Ponies are used to carry people and trekking bags
The other option is to avail a helicopter service from Govindghat to Ghangaria. The onward service starts at around 6AM and is continued till 2PM subject to weather conditions. The return service starts at around the same time and continues till evening. The total distance from Govindghat to Ghangaria is around 14kms which are done under 10min using the helicopter.
The Trek.. one of the best experiences...
I started my ascent at around 11 AM. Slowly and steadily. The route traces the path of Alaknanda and it involves crossing the river a couple of times. Alaknanda rapids were quite heavy and all the noise around you was camouflaged by it. The path itself was stepped and you need to be mindful of the ponies that keep crossing you time and again. Specific instructions were given to us to stick to the mountainous side of the path and not on the valley side.
The trekking route
Alaknanda River - the water source is the melting ice from the himalayas
YouTube video: Flow of River Alaknanda
There are multiple shops on the way serving all types of food items. Unless you have a specific choice of food, there's no need to pack food and carry with you (thereby also reduce the weight).
shops on the way
I reached Ghangaria around 8 PM. Ghangaria is a very small settlement which operates for 4-5 months during the year. These 4-5 months are the best time for them to earn their living. There are lots of lodges and shops for people to stay and eat. Warning: Don't expect a high standard of hygiene and taste. Once you keep that level of expectations, you'll like the place for what it is. There's a small gurudwara in Ghangaria and one can also choose to the langar food there.
Day 4: Trek to Valley of Flowers
The next we started our trek to the Valley of Flowers at around 7:30 AM. The distance to the valley from Ghangaria is approximately 4kms one way. This trek has a well laid out path and there are steps all the way up to the valley. However, these steps are built using broken pieces of rock and are uneven. The path itself is very narrow and the climb is steep and intense. It does become alright as one nears the valley.
the trek to the Valley of flowers starts at Ghangaria
June to mid-September is the season for the valley of flowers trek and it did show there when we saw the crowd. there are porters who actually carry people to the valley on their back. It does give you a sense of realisation of the kind of life people lead around you. The porters can do 1-2 such trips in a day. I was amazed at their grit and courage to do this every day. They carry bags and people weighing anywhere from 20-80kgs on their back. The bag has warm cushioning and rain protection. The porters are available at the entry gate to the valley of flowers.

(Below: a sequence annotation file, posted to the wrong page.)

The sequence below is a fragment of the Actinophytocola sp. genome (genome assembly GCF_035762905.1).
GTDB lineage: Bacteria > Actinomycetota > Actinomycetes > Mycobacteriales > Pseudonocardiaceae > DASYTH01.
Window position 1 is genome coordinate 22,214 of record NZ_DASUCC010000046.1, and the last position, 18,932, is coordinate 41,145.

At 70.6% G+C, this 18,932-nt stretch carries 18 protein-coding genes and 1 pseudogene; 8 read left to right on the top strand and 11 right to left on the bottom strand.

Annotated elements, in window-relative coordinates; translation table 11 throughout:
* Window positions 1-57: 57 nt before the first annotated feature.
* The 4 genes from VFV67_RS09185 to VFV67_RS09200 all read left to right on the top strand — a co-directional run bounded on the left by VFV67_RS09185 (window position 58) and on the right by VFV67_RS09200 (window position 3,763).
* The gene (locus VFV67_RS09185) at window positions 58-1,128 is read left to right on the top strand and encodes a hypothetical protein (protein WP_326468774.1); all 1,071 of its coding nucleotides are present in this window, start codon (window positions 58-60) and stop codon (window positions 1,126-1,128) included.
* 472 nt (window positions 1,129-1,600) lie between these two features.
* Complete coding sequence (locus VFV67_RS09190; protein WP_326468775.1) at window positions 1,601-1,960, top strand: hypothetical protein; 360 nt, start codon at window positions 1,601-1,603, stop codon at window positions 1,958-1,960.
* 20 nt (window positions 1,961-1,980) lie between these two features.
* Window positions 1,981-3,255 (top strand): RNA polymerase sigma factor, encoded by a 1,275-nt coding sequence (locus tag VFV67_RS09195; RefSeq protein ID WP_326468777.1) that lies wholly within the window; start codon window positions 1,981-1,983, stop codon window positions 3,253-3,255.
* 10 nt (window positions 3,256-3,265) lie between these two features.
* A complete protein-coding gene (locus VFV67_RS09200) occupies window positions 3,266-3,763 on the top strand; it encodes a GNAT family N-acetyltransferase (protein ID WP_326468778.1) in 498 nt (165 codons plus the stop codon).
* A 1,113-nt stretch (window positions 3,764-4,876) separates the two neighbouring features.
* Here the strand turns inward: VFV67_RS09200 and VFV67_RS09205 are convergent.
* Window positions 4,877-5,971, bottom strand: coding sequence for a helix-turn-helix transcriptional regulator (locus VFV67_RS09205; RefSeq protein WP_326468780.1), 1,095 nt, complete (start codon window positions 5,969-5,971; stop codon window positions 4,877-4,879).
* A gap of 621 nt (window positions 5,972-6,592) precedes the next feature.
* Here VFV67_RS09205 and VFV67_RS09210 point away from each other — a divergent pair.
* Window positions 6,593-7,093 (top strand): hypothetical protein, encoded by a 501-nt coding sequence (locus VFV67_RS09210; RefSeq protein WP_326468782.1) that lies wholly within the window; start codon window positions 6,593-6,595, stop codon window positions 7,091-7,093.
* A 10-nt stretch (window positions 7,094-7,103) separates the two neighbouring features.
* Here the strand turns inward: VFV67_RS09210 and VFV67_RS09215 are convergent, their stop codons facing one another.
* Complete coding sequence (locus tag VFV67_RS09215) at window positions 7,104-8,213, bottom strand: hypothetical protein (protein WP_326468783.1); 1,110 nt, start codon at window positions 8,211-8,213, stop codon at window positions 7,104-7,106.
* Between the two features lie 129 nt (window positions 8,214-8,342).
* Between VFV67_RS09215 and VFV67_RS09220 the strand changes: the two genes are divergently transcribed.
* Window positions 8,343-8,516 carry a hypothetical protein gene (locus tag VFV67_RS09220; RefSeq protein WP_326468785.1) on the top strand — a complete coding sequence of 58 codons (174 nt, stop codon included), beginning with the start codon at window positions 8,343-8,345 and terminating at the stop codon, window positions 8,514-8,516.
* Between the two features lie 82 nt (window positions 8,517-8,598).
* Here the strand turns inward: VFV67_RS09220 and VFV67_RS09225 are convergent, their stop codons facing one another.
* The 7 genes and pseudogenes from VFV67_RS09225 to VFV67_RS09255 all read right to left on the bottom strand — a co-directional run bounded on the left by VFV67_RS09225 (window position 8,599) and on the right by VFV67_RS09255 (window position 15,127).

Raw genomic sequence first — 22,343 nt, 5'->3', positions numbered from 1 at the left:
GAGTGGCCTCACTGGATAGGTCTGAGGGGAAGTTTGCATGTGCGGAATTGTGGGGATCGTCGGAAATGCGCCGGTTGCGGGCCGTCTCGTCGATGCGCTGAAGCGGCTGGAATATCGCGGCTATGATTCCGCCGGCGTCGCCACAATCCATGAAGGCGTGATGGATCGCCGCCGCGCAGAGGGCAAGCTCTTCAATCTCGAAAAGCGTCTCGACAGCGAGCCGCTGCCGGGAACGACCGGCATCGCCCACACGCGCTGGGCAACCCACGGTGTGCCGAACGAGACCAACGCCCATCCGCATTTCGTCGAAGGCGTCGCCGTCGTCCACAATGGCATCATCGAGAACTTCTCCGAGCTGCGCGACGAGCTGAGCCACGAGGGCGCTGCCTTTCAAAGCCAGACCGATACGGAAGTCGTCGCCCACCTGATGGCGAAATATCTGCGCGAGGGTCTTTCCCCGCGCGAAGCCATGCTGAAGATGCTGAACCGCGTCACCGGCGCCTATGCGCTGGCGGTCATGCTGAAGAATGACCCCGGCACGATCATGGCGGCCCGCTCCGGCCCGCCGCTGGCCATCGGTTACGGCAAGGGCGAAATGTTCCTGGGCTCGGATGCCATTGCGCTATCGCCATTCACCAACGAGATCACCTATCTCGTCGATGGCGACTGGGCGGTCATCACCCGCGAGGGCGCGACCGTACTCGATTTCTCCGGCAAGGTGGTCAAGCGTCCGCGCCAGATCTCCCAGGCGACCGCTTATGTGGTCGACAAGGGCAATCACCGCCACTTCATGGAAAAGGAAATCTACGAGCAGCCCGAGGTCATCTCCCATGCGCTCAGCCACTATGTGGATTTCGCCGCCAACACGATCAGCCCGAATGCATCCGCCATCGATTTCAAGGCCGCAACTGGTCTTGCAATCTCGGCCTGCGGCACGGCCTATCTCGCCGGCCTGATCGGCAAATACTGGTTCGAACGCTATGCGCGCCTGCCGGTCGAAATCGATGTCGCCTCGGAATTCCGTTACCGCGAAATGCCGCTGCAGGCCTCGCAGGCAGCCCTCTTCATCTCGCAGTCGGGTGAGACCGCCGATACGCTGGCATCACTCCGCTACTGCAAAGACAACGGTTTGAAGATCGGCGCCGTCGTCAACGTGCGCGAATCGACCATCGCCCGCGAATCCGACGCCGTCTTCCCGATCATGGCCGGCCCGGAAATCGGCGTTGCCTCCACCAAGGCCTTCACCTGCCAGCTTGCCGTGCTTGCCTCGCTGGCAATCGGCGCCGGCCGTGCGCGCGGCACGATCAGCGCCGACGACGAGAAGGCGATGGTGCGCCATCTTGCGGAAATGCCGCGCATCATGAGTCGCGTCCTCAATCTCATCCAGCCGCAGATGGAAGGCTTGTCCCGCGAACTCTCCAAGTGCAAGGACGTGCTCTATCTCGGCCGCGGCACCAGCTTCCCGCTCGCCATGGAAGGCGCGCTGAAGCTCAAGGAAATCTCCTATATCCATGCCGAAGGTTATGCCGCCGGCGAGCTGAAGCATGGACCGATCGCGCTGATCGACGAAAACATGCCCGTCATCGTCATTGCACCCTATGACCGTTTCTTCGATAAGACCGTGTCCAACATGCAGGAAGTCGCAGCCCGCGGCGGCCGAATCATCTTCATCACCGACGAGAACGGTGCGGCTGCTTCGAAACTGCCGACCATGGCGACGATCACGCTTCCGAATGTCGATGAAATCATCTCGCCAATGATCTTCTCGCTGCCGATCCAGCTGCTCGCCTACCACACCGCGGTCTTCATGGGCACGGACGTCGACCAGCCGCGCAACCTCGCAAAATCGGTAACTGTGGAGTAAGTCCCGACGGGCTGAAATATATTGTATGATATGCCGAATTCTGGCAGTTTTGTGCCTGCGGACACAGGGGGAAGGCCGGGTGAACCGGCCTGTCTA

a long slow walk to the valley - August being one of the peak months for tourism
broken pieces of rock make the pathway to the valley...
peek-a-boo between the clouds and the valley
at the valley of flowers
pics from the valley
I started my descend around 1:30 PM and reached Ghangaria back at around 5 PM. The evening was spent walking around the place and trying local food. Would definitely recommend you to try the local jalebis and gulab jamun.
Day 5: Trek to Hemkund Sahib
As like yesterday, I started the trek at around 7:30 AM. Unlike Valley of flowers, this trek can be done on Ponies. This is a longer but more comfortable trek. Hemkunt is a Sikh Gurudwara and a well-known pilgrimage site. The gurudwara is dedicated to Guru Gobind Singh Ji and located at approximately 15,000 feet above sea level. The total distance from Ghangaria village to Hemkund Sahib is 6.5kms one way. The path is stepped and well laid. The Gurudwara is closed after October due to snow. The pilgrimage begins in July, but from May onwards the Sikh pilgrims come back to repair the path damaged due to snow and make it safe for the pilgrims. This is a social work involuntarily pursued and considered as a selfless service. There are shops and water streams to fill your stomach and quench your thirst.
The last 1km to Hemkunt can be covered via two routes. One is a normal circular route that resembles the earlier path and one can continue with that. The other is a very steep climb of close to 1,000 steps which is slightly faster than the normal path. Both can be opted to reach Hemkunt depending on the visitor's ability. The ponies don't take the steep step path. They follow the regular path.
path enroute to Hemkunt
the path to Hemkunt
inside the gurudwara
langar food being served
lake in hemkunt
a sikh volunteer guarding the lake
a volunteer helping in cleaning the utensils
After spending some time at the Gurudwara, I slowly started my walk back to the base - Ghangaria. I started at around 1:30 PM and reached Ghangaria back by 5:30 PM. It was one of the most memorable treks. Trek to Valley of flowers and Hemkunt is classified as easy trek - but what it means is that it is easier compared to other treks in the Himalayas. But the trek is very challenging in nature and does need a lot of preparation of its own.
Day 6: Trek back to Govindghat